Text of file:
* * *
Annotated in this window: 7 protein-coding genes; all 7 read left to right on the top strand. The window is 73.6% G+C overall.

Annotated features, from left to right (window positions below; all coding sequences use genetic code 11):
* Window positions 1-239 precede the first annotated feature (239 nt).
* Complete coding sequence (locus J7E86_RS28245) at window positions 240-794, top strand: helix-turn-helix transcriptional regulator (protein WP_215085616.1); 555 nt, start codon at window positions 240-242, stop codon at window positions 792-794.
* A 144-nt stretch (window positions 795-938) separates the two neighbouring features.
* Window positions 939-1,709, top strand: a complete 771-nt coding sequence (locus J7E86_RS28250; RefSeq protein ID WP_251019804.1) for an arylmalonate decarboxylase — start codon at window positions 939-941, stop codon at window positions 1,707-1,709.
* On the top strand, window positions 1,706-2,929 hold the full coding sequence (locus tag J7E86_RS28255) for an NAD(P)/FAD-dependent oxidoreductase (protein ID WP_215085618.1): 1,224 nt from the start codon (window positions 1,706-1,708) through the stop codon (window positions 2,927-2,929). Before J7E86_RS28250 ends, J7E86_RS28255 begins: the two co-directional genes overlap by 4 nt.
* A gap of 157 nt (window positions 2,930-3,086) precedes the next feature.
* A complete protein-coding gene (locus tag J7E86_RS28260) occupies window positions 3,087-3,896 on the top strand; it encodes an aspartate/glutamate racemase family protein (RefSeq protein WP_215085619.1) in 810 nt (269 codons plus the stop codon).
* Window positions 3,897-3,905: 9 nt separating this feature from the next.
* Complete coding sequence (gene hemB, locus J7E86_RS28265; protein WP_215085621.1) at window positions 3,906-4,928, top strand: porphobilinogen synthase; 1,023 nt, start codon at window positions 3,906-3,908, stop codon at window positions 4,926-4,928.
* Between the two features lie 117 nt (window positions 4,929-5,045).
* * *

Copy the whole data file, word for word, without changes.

Annotated in this window: 7 protein-coding genes; all 7 read left to right on the top strand. The window is 73.6% G+C overall.

Annotated features, from left to right (window positions below; all coding sequences use genetic code 11):
* Window positions 1-239 precede the first annotated feature (239 nt).
* Complete coding sequence (locus J7E86_RS28245) at window positions 240-794, top strand: helix-turn-helix transcriptional regulator (protein WP_215085616.1); 555 nt, start codon at window positions 240-242, stop codon at window positions 792-794.
* A 144-nt stretch (window positions 795-938) separates the two neighbouring features.
* Window positions 939-1,709, top strand: a complete 771-nt coding sequence (locus J7E86_RS28250; RefSeq protein ID WP_251019804.1) for an arylmalonate decarboxylase — start codon at window positions 939-941, stop codon at window positions 1,707-1,709.
* On the top strand, window positions 1,706-2,929 hold the full coding sequence (locus tag J7E86_RS28255) for an NAD(P)/FAD-dependent oxidoreductase (protein ID WP_215085618.1): 1,224 nt from the start codon (window positions 1,706-1,708) through the stop codon (window positions 2,927-2,929). Before J7E86_RS28250 ends, J7E86_RS28255 begins: the two co-directional genes overlap by 4 nt.
* A gap of 157 nt (window positions 2,930-3,086) precedes the next feature.
* A complete protein-coding gene (locus tag J7E86_RS28260) occupies window positions 3,087-3,896 on the top strand; it encodes an aspartate/glutamate racemase family protein (RefSeq protein WP_215085619.1) in 810 nt (269 codons plus the stop codon).
* Window positions 3,897-3,905: 9 nt separating this feature from the next.
* Complete coding sequence (gene hemB, locus J7E86_RS28265; protein WP_215085621.1) at window positions 3,906-4,928, top strand: porphobilinogen synthase; 1,023 nt, start codon at window positions 3,906-3,908, stop codon at window positions 4,926-4,928.
* Between the two features lie 117 nt (window positions 4,929-5,045).